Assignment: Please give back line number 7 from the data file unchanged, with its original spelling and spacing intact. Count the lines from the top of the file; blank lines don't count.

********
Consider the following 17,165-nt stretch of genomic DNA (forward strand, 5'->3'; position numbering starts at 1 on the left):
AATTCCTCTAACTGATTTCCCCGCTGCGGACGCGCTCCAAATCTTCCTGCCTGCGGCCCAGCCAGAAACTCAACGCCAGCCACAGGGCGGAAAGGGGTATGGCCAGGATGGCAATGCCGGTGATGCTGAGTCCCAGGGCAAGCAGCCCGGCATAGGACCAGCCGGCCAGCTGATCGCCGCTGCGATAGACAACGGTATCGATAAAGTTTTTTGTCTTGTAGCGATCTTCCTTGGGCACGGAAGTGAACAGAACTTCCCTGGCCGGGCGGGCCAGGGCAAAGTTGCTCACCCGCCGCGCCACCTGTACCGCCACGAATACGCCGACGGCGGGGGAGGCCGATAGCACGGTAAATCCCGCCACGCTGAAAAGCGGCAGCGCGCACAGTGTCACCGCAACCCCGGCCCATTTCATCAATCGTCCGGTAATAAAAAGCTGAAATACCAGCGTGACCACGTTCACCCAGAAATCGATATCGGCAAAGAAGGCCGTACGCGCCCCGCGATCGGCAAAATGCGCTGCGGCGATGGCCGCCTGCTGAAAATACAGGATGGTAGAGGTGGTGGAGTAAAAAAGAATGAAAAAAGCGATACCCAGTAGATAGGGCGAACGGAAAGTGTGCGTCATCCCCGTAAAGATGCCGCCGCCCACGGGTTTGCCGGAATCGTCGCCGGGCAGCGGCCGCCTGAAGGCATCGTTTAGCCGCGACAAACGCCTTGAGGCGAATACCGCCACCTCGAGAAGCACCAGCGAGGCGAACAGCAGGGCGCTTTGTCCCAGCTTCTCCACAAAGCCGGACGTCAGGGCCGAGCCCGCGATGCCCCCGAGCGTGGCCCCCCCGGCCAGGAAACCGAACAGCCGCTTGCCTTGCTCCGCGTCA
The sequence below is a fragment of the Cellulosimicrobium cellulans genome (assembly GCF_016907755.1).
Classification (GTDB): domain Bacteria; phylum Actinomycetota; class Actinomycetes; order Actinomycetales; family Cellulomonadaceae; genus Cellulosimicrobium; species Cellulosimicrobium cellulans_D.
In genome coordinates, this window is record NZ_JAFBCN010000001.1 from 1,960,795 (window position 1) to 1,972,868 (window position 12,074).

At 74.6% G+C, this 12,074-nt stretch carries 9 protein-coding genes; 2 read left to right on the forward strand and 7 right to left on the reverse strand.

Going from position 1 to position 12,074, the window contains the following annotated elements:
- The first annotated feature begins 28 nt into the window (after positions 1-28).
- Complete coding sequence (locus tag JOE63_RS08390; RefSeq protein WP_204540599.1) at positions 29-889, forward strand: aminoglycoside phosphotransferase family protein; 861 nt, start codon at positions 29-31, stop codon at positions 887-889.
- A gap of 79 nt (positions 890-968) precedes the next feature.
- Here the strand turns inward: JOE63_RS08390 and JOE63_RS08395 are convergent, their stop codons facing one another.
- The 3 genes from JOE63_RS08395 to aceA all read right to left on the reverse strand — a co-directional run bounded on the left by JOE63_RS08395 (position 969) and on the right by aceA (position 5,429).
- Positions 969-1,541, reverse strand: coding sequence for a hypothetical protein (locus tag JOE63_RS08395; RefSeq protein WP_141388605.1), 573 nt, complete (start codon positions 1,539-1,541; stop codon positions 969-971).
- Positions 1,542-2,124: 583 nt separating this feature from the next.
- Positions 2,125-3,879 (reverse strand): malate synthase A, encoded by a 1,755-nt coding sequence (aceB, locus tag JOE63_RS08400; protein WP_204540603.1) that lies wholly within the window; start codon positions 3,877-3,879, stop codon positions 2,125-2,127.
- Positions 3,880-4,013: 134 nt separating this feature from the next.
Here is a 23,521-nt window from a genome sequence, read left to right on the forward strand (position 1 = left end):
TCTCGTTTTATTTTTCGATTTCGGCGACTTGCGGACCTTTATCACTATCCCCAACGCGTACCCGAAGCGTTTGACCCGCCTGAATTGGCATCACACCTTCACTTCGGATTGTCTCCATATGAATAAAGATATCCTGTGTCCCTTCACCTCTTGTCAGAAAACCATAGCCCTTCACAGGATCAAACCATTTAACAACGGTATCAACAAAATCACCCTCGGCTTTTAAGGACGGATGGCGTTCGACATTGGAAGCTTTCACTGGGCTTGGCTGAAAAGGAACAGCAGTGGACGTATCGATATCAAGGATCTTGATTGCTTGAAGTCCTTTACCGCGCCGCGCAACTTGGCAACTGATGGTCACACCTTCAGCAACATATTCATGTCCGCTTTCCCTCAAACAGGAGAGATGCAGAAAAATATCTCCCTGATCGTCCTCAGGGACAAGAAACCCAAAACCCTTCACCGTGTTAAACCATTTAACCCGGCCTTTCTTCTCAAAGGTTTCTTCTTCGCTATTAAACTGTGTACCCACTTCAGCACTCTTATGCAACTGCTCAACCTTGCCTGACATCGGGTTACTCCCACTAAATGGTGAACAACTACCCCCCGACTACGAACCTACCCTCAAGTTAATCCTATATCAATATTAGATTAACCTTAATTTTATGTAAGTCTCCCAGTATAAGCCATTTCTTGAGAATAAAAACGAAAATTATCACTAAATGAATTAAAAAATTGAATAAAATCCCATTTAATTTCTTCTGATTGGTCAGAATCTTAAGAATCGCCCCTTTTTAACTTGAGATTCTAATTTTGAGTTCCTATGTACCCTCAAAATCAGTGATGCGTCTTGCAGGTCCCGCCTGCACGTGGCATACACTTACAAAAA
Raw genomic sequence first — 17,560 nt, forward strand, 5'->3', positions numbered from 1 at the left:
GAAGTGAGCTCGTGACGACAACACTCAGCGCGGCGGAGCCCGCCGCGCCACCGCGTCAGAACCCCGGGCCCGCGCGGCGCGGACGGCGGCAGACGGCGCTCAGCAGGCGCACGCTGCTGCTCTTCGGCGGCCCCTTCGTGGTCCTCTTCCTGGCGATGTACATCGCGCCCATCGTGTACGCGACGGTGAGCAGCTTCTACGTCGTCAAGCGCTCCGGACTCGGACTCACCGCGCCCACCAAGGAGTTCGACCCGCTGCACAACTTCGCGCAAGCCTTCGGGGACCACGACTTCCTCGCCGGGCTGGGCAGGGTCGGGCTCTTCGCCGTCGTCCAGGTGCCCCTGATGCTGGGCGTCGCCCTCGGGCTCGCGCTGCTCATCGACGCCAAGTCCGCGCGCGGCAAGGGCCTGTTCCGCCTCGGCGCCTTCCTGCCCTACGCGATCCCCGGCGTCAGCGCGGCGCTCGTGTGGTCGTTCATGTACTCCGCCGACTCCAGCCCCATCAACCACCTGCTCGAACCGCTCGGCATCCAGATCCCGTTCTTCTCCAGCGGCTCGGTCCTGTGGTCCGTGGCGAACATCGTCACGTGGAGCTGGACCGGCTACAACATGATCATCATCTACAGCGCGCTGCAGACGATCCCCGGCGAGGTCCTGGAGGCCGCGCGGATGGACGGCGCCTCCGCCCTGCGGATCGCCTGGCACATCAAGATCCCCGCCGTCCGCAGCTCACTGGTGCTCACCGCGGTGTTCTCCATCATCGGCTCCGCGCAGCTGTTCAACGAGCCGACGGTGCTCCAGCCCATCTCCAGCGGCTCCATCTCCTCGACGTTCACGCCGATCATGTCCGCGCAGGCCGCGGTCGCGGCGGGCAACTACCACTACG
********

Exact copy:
Going from position 1 to position 12,074, the window contains the following annotated elements: